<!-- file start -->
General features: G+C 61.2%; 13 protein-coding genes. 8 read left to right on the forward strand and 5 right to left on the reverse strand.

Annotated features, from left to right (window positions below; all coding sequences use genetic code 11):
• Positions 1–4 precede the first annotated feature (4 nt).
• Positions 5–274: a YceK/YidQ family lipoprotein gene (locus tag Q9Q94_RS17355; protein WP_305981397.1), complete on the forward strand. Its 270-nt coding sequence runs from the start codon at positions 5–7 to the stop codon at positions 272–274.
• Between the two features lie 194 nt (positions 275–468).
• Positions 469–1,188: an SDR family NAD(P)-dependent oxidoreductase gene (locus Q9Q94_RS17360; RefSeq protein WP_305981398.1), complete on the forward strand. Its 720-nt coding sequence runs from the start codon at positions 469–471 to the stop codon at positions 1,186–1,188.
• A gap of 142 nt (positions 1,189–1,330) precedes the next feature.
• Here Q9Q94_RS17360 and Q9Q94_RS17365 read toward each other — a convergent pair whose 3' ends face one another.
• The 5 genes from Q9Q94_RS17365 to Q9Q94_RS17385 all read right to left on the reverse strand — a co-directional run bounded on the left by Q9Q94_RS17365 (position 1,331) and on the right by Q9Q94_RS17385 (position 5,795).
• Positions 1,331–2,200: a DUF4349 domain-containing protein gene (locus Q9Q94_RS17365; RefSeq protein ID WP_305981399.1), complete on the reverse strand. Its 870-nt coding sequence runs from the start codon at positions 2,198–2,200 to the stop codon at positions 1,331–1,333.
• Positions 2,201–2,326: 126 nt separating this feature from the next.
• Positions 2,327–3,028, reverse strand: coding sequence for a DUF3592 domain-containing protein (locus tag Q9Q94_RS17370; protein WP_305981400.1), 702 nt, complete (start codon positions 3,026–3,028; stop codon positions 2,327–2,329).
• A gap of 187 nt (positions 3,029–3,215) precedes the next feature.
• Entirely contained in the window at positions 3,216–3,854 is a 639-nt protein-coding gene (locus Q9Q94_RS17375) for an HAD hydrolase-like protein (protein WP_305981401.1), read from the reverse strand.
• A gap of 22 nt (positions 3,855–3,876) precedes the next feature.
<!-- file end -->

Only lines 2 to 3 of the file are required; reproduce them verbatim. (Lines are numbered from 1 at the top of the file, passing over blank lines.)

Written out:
Annotated features, from left to right (window positions below; all coding sequences use genetic code 11):
• Positions 1–4 precede the first annotated feature (4 nt).